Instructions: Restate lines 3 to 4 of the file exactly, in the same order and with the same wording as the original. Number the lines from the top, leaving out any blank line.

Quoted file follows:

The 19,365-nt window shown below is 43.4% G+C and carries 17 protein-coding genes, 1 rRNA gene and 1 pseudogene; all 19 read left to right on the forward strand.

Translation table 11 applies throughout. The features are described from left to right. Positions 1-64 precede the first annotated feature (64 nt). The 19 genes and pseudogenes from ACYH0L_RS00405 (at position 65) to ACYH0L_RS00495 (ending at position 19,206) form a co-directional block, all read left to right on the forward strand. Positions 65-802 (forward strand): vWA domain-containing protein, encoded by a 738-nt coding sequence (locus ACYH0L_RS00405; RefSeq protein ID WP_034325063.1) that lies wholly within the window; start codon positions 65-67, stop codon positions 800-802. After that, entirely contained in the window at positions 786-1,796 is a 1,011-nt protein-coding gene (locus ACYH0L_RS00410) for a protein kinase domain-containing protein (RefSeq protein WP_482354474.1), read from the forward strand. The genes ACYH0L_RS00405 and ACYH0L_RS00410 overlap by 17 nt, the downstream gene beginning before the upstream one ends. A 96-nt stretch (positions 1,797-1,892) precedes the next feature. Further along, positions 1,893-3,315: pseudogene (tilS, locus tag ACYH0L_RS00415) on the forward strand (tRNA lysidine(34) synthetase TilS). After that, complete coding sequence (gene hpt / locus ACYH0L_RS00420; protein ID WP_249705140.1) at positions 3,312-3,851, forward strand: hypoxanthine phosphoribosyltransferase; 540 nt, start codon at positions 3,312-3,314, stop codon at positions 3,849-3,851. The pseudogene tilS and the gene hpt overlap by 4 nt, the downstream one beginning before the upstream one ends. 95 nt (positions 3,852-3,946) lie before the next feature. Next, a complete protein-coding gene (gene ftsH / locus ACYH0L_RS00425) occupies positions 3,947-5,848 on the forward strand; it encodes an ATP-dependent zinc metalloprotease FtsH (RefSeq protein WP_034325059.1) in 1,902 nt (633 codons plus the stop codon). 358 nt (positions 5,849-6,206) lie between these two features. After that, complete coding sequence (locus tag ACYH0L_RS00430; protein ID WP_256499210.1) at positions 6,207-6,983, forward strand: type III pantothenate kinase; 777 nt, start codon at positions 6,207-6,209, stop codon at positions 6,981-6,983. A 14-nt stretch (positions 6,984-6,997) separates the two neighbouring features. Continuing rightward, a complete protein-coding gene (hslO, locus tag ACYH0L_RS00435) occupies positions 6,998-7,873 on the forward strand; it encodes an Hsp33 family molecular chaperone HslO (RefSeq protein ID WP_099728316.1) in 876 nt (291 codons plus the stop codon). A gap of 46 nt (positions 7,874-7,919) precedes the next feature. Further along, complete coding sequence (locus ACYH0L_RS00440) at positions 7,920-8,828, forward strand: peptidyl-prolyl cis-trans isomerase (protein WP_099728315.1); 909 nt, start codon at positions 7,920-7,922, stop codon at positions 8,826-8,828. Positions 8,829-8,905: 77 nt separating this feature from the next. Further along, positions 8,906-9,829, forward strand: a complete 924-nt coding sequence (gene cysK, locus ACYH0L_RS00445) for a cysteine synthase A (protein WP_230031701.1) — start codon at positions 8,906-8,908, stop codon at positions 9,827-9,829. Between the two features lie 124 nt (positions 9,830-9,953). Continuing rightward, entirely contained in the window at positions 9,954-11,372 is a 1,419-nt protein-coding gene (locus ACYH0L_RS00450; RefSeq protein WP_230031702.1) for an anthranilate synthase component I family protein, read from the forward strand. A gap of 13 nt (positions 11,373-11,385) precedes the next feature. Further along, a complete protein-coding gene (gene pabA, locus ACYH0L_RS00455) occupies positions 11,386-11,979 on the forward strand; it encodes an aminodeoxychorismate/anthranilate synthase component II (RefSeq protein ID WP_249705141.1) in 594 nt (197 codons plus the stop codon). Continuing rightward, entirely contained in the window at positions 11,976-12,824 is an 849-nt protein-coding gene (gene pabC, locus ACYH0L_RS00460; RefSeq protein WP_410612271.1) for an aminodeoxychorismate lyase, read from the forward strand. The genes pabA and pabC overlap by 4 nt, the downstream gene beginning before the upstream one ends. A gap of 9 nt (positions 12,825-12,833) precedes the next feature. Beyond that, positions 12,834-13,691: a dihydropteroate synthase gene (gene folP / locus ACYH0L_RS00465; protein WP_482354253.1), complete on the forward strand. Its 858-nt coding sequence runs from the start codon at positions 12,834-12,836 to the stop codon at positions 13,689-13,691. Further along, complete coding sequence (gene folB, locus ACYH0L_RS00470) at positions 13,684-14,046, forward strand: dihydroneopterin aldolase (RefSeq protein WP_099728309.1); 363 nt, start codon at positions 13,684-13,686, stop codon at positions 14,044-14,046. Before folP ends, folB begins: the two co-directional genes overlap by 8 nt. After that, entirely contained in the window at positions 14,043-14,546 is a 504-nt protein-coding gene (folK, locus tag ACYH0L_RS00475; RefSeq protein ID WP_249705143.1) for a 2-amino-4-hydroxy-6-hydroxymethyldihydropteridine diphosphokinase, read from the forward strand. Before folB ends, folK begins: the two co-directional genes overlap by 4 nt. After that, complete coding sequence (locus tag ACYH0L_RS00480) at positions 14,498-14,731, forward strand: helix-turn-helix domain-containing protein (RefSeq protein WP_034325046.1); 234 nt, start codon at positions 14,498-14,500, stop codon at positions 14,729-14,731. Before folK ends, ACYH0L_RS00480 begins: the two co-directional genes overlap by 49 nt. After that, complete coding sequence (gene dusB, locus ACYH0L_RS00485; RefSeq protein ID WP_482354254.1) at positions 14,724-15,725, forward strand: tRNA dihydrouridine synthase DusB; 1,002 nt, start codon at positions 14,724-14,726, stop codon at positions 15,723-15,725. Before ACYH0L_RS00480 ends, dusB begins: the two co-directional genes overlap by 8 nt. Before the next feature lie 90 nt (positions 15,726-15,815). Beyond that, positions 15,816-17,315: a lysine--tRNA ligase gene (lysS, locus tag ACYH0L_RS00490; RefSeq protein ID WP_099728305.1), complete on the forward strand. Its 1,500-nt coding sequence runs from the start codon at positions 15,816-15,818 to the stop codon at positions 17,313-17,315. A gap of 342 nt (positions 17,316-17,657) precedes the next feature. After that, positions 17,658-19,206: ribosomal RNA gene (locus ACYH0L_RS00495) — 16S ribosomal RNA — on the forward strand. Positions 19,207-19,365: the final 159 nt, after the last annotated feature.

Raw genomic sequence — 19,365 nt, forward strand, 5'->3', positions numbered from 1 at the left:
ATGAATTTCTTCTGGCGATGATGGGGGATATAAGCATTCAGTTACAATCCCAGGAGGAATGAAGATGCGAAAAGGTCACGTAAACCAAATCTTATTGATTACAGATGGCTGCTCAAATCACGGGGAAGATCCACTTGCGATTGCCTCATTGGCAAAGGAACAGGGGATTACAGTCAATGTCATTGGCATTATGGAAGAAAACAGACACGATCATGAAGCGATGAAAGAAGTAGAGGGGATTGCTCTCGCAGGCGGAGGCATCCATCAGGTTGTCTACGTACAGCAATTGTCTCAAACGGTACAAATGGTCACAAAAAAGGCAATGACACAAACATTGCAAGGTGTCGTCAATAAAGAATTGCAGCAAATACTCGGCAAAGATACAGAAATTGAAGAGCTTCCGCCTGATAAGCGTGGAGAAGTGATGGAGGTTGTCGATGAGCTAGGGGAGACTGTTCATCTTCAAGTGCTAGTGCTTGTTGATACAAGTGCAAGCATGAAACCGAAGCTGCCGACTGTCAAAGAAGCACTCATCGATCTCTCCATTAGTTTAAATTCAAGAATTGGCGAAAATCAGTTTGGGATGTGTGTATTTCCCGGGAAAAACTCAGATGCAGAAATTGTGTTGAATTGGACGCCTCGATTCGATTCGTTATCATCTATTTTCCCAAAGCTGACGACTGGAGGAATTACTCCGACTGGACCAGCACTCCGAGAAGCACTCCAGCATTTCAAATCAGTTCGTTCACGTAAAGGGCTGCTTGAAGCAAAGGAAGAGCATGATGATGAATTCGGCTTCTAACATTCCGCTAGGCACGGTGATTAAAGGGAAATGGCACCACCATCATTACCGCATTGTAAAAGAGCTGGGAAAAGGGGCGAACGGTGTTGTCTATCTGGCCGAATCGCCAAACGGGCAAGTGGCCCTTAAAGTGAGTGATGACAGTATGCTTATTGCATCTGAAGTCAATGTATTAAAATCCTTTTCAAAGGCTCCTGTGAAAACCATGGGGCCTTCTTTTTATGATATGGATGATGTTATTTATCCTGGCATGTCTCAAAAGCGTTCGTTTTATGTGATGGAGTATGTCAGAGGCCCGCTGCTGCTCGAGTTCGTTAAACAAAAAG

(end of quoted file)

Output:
Raw genomic sequence — 19,365 nt, forward strand, 5'->3', positions numbered from 1 at the left:
ATGAATTTCTTCTGGCGATGATGGGGGATATAAGCATTCAGTTACAATCCCAGGAGGAATGAAGATGCGAAAAGGTCACGTAAACCAAATCTTATTGATTACAGATGGCTGCTCAAATCACGGGGAAGATCCACTTGCGATTGCCTCATTGGCAAAGGAACAGGGGATTACAGTCAATGTCATTGGCATTATGGAAGAAAACAGACACGATCATGAAGCGATGAAAGAAGTAGAGGGGATTGCTCTCGCAGGCGGAGGCATCCATCAGGTTGTCTACGTACAGCAATTGTCTCAAACGGTACAAATGGTCACAAAAAAGGCAATGACACAAACATTGCAAGGTGTCGTCAATAAAGAATTGCAGCAAATACTCGGCAAAGATACAGAAATTGAAGAGCTTCCGCCTGATAAGCGTGGAGAAGTGATGGAGGTTGTCGATGAGCTAGGGGAGACTGTTCATCTTCAAGTGCTAGTGCTTGTTGATACAAGTGCAAGCATGAAACCGAAGCTGCCGACTGTCAAAGAAGCACTCATCGATCTCTCCATTAGTTTAAATTCAAGAATTGGCGAAAATCAGTTTGGGATGTGTGTATTTCCCGGGAAAAACTCAGATGCAGAAATTGTGTTGAATTGGACGCCTCGATTCGATTCGTTATCATCTATTTTCCCAAAGCTGACGACTGGAGGAATTACTCCGACTGGACCAGCACTCCGAGAAGCACTCCAGCATTTCAAATCAGTTCGTTCACGTAAAGGGCTGCTTGAAGCAAAGGAAGAGCATGATGATGAATTCGGCTTCTAACATTCCGCTAGGCACGGTGATTAAAGGGAAATGGCACCACCATCATTACCGCATTGTAAAAGAGCTGGGAAAAGGGGCGAACGGTGTTGTCTATCTGGCCGAATCGCCAAACGGGCAAGTGGCCCTTAAAGTGAGTGATGACAGTATGCTTATTGCATCTGAAGTCAATGTATTAAAATCCTTTTCAAAGGCTCCTGTGAAAACCATGGGGCCTTCTTTTTATGATATGGATGATGTTATTTATCCTGGCATGTCTCAAAAGCGTTCGTTTTATGTGATGGAGTATGTCAGAGGCCCGCTGCTGCTCGAGTTCGTTAAACAAAAAG